As a result, IT saves time and budget in a number of other ways. Nerdio Manager can manage both AVD and Windows 365 in one platform, saving considerable administrative times and avoiding having two management portals. When enterprises want to scale up, Nerdio’s auto-scaling capability can save up to 80% of the time manual provisioning would have, with the added benefit of less human error.

Automated VM management also saves staff overhead and realizes cost savings. Nerdio automatically stops VMs when no longer in use, and can create new session host VMs on-the-fly, as needed, saving compute and storage costs.

Grit Daily: Do virtual desktops work for all types of companies?

Joseph Landes: Yes, AVD is a great choice for deployments of all sizes. Certainly, large enterprises will see significant cost, management and security benefits from Azure-powered virtual desktops. But small and mid-size companies find equal benefits.

If a company is in a greenfield state or has an Azure environment but has not deployed AVD yet or doesn’t have the internal staff to support it, working with a managed service provider is a smart route to take. An MSP can get a company up and running on AVD, using an AVD management platform partner like Nerdio, to make the transition as seamless as possible.

Ultimately, whether a company chooses to go with Azure or another VDI environment, MSPs are well versed in virtual desktops and can save companies considerable staff time in deployment and ongoing management.

Grit Daily: What is the future of virtual desktop technology in terms of how people work?

Joseph Landes: Virtual desktops will continue to evolve to be the compute standard. It is still early days in terms of mass adoption, but we have seen them being used in almost every industry and country. We believe it is the logical approach to the company culture of the future in which employees will communicate through digital and collaborative tools and have in-person engagements only so often for team building, leadership summits and other activities. Virtual desktops themselves will see new advancements, driven by employee demands for a satisfying user experience and by company budgetary initiatives to transition more processes to automation.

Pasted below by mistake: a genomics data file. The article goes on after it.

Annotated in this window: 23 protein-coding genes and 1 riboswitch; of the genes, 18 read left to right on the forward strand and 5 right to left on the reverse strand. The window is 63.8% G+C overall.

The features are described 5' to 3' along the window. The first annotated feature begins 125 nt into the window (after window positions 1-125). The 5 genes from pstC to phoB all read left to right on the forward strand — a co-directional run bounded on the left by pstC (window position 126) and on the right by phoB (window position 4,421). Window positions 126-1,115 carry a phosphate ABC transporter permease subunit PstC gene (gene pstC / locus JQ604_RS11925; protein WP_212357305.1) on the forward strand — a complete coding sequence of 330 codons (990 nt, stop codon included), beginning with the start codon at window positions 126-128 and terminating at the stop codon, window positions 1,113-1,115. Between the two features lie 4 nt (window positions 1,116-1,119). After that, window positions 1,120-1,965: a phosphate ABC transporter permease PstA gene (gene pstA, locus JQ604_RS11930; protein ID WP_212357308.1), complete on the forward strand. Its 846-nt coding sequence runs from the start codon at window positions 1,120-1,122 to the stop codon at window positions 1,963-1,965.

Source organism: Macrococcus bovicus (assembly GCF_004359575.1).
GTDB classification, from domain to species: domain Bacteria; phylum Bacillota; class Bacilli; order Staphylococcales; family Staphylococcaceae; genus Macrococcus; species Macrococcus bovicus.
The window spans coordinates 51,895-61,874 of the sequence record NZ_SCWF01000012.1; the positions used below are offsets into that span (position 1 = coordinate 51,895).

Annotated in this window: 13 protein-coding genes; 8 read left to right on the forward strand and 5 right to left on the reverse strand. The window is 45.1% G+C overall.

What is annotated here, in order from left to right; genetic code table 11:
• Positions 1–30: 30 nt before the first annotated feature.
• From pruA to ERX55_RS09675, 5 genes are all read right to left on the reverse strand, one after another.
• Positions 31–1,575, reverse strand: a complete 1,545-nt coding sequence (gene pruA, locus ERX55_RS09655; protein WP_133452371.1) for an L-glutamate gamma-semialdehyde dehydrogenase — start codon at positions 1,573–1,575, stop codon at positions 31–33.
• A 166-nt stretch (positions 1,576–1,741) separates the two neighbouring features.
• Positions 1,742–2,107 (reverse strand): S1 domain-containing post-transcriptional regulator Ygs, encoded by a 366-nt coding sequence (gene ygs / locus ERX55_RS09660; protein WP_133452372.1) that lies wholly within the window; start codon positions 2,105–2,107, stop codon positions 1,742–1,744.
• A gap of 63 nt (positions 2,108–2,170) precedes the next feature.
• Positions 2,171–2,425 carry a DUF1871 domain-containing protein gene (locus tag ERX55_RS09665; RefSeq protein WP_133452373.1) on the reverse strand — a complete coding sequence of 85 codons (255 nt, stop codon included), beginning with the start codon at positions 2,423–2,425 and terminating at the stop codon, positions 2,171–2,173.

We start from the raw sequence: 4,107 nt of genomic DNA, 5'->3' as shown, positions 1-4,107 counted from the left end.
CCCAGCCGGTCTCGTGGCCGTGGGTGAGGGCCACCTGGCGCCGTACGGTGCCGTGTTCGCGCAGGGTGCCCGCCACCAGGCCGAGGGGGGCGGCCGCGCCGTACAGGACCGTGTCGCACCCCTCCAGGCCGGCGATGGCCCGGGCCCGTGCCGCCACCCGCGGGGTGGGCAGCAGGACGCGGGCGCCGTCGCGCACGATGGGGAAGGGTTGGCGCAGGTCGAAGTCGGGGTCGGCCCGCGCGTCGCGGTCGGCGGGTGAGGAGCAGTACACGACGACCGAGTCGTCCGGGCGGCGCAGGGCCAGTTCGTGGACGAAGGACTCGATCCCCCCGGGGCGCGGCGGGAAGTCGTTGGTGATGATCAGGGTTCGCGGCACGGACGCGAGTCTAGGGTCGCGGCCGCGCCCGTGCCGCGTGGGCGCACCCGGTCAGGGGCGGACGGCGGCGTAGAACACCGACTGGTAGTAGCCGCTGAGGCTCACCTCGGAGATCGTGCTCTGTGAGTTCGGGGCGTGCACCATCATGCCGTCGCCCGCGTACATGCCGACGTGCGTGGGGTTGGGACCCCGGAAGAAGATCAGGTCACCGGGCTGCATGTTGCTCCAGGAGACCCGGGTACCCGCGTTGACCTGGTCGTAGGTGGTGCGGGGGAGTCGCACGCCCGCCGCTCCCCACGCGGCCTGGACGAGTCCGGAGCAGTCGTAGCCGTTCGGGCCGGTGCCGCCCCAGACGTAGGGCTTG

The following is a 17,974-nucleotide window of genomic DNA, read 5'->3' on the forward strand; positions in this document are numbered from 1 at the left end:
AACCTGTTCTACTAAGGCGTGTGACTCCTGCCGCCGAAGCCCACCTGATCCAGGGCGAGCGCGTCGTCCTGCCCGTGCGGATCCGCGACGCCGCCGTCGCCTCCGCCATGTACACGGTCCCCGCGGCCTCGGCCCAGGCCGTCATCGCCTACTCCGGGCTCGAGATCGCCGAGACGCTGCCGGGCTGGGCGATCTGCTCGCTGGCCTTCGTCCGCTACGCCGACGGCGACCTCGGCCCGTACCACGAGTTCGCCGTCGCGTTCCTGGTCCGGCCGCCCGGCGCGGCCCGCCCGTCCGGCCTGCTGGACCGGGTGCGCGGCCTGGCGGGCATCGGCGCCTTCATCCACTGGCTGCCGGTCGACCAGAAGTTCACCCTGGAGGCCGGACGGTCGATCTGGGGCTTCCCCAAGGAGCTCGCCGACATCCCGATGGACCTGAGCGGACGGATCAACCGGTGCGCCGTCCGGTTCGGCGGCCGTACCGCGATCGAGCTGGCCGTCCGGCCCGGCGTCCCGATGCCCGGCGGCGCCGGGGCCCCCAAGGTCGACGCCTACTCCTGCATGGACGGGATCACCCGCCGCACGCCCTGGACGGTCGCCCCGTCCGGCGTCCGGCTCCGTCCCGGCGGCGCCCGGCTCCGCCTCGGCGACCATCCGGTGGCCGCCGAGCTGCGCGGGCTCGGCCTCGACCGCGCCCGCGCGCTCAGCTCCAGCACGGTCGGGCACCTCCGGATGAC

Grit Daily: Last question What’s with the “Nerdio” name?

Joseph Landes: As you may have guessed, our origins spring from the word “nerd” – a title our staff has always worn with honor. The common use of it describes someone who engages in or discusses a technical field with great attention to detail. Nerdio is our play on that: to be passionately engaged in helping our IT communities and really empowering them to take pride in the amazing things they can accomplish with our technology and Microsoft’s. Specifically, we are Azure nerds. We don’t optimize the management of other clouds like AWS or Google Cloud, and instead go very deep with the automation and management features we bring to Microsoft’s virtual desktop services and the related Azure services they can leverage like backup and identity management.

By Peter Page Peter Page has been verified by Muck Rack's editorial team

Journalist verified by Muck Rack verified

Peter Page is an Editor-at-Large at Grit Daily. He is available to record live, old-school style interviews via Zoom, and run them at Grit Daily and Apple News, or BlockTelegraph for a fee.Formerly at, he began his journalism career as a newspaper reporter long before print journalism had even heard of the internet, much less realized it would demolish the industry. The years he worked as a police reporter are a big influence on his world view to this day. Page has some degree of expertise in environmental policy, the energy economy, ecosystem dynamics, the anthropology of urban gangs, the workings of civil and criminal courts, politics, the machinations of government, and the art of crystallizing thought in writing.